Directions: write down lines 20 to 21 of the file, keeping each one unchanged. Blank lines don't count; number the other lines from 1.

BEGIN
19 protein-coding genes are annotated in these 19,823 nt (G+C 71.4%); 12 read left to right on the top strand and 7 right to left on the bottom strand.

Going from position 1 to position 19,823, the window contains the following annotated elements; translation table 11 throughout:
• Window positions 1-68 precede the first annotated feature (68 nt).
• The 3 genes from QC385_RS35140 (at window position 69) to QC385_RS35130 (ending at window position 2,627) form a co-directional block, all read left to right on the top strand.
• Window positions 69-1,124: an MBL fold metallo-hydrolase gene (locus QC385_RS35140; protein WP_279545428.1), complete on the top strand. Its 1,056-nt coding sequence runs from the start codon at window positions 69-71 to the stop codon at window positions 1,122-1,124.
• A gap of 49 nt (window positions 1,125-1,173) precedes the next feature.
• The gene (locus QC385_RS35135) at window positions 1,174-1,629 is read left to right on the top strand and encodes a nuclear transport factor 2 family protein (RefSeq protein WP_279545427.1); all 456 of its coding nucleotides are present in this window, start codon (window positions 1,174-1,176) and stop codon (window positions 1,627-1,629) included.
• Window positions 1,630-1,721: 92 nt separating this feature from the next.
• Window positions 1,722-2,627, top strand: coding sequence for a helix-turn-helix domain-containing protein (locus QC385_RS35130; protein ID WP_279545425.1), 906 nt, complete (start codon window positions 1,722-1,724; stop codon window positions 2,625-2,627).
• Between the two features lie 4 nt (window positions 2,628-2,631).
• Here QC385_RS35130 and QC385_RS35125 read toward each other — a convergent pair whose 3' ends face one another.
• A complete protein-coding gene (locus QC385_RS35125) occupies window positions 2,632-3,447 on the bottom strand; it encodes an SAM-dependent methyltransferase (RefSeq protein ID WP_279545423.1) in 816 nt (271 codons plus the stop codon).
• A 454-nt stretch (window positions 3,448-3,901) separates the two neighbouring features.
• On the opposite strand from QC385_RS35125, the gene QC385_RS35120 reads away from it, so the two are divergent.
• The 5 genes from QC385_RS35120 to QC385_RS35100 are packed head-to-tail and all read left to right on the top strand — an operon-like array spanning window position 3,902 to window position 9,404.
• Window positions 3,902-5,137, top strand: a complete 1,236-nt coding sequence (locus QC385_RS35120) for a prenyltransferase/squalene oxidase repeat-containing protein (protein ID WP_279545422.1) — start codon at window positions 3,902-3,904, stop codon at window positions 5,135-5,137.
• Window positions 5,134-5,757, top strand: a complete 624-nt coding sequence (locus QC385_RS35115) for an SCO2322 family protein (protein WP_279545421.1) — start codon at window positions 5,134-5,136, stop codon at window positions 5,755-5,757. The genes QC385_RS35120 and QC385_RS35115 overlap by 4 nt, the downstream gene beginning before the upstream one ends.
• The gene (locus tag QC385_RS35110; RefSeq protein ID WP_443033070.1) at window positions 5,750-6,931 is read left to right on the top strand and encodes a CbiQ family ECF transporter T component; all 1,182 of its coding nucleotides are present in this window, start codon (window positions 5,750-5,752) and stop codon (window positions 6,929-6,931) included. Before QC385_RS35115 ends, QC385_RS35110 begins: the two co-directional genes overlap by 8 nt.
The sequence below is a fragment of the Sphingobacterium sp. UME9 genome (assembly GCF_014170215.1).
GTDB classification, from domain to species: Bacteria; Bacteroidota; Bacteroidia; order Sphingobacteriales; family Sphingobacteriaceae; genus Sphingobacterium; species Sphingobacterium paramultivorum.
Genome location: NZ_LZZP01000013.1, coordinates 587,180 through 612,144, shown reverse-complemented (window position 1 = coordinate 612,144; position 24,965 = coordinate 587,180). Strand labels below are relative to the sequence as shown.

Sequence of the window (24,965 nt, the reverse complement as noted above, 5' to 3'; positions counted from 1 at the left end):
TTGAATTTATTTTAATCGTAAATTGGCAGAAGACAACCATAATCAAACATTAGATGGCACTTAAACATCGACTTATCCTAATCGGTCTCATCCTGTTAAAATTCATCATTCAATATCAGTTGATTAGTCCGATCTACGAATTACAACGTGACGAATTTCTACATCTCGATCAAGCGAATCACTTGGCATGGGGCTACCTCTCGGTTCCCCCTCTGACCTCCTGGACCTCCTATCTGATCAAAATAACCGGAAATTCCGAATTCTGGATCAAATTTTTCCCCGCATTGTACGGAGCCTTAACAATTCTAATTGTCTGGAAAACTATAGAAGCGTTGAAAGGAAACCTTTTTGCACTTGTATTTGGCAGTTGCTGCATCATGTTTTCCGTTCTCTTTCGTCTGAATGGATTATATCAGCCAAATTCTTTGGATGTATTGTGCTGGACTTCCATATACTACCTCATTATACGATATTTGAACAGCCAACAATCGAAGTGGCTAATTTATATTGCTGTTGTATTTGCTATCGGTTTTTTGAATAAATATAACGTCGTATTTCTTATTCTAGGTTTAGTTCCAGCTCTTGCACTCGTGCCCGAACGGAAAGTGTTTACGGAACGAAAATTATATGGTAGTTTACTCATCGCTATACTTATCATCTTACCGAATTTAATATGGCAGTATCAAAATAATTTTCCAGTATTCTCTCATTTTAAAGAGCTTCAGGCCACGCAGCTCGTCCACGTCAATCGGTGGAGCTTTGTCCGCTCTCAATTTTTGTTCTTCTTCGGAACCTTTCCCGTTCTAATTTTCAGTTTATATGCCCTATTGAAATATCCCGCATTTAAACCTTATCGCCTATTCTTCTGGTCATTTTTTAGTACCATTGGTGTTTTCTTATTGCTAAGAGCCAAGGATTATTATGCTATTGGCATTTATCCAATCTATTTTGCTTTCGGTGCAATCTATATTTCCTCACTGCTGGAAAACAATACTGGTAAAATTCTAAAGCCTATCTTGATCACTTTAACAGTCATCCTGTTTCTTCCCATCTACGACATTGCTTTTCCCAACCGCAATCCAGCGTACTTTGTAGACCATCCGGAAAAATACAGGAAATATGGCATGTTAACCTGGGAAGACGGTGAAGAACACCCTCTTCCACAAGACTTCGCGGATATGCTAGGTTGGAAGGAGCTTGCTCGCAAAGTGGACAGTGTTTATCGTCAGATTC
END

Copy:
GTDB classification, from domain to species: Bacteria; Bacteroidota; Bacteroidia; order Sphingobacteriales; family Sphingobacteriaceae; genus Sphingobacterium; species Sphingobacterium paramultivorum.
Genome location: NZ_LZZP01000013.1, coordinates 587,180 through 612,144, shown reverse-complemented (window position 1 = coordinate 612,144; position 24,965 = coordinate 587,180). Strand labels below are relative to the sequence as shown.